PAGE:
2. Our daughter has finally gotten the green light from the doctor to get bilateral. Her right cochlea is ossified, so he has to drill it out, which has stopped the process in the past. Now we just need to get insurance approval. I’m excited to hear how helpful bilateral can be. Hopefully she will join the ranks early next year.


  3. Awesome! I’m so happy for you!

    Congratulations! You are doing super!

    Laurie in TN


  4. I am beaming for you, Wendi! 😀

    In such a short time you have made such tremendous progress from Sudden Silence to Now New and Improved with Bionic Hearing! I look forward to the continuing saga of your journey.



  5. thank you for this post. I’m one of those who have been thinking about getting a second cochlear implant. I had an evaluation for this a couple months ago. One of the tests was for hearing levels with my hearing aid and the CI on together. Another test was to see how much I can discriminate words and sentences. With the HA/CI combination, I hear all the speech sounds but still only understand about 20% of the single words. There was no difference with the HA on. Based on the test results, the audiologist and I decided that I would probably not get that much more benefit from a second CI in terms of auditory discrimination. What do you think? With one CI, I can occasionally grasp familiar phrases in known context (“Can I see your ID?” as I’m looking down at my purse in the store). I’m really not sure how much more I could expect from a second CI, and would like to learn from others who went from one to two CIs.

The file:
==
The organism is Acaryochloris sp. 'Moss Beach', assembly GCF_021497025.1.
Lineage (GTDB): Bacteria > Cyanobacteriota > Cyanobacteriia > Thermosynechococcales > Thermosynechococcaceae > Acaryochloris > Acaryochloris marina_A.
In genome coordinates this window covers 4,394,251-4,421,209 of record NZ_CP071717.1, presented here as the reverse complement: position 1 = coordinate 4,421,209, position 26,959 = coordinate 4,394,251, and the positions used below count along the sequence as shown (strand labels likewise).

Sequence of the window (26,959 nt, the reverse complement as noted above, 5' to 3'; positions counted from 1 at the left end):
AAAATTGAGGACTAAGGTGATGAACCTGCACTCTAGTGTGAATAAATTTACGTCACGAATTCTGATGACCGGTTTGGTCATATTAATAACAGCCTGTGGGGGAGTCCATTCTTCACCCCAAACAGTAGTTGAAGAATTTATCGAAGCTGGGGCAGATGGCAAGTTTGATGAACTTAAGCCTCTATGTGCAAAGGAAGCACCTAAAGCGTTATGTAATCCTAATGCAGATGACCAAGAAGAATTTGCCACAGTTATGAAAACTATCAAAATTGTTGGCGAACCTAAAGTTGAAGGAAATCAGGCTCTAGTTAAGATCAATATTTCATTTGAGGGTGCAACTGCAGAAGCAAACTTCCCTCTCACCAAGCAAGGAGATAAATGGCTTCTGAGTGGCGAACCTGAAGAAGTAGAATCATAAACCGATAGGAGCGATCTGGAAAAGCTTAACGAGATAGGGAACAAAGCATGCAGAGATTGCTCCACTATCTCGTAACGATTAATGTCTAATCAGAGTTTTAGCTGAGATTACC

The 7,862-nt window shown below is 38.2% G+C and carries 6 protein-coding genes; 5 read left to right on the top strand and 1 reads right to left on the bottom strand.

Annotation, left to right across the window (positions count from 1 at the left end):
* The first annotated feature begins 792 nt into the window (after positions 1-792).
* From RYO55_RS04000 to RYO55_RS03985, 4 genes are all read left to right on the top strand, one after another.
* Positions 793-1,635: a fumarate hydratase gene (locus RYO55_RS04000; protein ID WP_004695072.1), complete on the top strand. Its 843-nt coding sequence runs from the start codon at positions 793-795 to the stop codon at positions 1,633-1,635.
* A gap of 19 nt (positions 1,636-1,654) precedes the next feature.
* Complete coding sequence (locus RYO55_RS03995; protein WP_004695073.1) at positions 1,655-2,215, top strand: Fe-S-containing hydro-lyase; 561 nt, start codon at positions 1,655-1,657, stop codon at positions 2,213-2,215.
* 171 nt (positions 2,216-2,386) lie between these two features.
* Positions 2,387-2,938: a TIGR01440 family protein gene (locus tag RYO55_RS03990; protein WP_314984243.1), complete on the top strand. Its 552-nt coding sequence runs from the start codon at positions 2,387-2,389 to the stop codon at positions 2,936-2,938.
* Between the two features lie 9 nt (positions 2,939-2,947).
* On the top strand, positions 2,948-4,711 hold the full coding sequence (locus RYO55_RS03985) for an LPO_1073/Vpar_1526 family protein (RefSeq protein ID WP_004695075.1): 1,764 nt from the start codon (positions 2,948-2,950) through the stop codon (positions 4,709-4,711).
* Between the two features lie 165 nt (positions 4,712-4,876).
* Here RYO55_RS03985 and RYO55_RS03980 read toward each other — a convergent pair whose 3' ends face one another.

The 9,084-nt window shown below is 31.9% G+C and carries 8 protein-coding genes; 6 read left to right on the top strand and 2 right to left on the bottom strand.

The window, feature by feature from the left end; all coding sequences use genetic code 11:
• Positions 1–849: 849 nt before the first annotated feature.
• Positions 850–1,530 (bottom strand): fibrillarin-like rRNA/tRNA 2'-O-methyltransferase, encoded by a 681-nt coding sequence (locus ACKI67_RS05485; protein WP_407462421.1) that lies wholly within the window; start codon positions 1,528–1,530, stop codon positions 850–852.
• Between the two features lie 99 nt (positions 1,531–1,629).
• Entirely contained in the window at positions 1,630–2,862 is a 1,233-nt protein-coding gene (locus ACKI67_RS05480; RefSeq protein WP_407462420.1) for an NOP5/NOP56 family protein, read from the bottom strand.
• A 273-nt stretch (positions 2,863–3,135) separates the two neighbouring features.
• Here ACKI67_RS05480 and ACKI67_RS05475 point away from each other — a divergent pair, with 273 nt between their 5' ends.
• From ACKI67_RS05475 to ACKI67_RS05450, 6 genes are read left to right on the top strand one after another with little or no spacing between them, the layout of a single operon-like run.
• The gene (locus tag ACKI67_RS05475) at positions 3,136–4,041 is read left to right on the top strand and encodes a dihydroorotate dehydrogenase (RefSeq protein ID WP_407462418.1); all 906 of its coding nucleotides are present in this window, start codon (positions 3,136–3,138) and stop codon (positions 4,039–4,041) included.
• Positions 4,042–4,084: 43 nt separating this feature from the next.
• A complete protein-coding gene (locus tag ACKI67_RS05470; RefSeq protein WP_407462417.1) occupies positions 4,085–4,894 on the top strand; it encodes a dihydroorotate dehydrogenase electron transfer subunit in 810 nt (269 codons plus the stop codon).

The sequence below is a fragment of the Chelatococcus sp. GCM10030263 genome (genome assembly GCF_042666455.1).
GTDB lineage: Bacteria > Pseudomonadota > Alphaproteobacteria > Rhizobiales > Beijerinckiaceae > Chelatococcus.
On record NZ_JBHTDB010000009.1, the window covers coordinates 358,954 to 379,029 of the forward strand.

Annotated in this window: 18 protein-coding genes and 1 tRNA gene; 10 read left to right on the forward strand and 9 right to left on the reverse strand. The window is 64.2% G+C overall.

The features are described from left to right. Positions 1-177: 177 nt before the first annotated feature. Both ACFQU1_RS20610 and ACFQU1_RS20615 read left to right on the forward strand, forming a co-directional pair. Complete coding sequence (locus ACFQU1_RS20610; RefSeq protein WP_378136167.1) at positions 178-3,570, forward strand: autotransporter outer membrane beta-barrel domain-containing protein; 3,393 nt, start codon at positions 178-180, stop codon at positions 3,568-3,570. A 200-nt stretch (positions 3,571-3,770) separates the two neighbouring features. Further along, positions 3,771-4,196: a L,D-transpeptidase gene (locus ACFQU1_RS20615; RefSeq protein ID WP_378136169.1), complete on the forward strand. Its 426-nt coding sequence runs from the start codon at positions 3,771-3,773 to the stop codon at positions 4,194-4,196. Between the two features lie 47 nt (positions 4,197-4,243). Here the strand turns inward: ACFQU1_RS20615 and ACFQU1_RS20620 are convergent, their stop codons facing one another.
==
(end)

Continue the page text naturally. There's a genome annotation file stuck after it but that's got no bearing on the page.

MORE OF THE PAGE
6. I am so glad that dual CIs work so well for you together. With one CI, things come along slowly. I hear things and I know what they are but they don’t sound the same. I keep thinking what it would have been like if I didn’t have the “back-up” ear to compensate. I don’t know if it slows the process or not to wear the HA in the other ear. I just turn it down mostly when I am alone.

    I know that if my aided ear would get worse, I’ll consider going for a second CI. Hopefully by that time, the CI and I arew acclimated. 🙂


  7. Congratulations on your new bilateral hearing! I went bilateral earlier this year, and I would never go back. I didn’t initially go bilateral, because 1) my insurance company didn’t go for it, and 2) I was not keen on losing my residual hearing in both ears. But after a couple years passed, and the hearing in my other ear had gotten to the point that it was not useful at all to me, I felt it was time. I’m so glad I did!

    What a gift to be able to have our hearing restored through bionics. My mother was nearly deaf at the time that she died – I wish that she’d had the opportunity to have her hearing restored in this fashion.


  1. Pingback: Bookmarks about Sound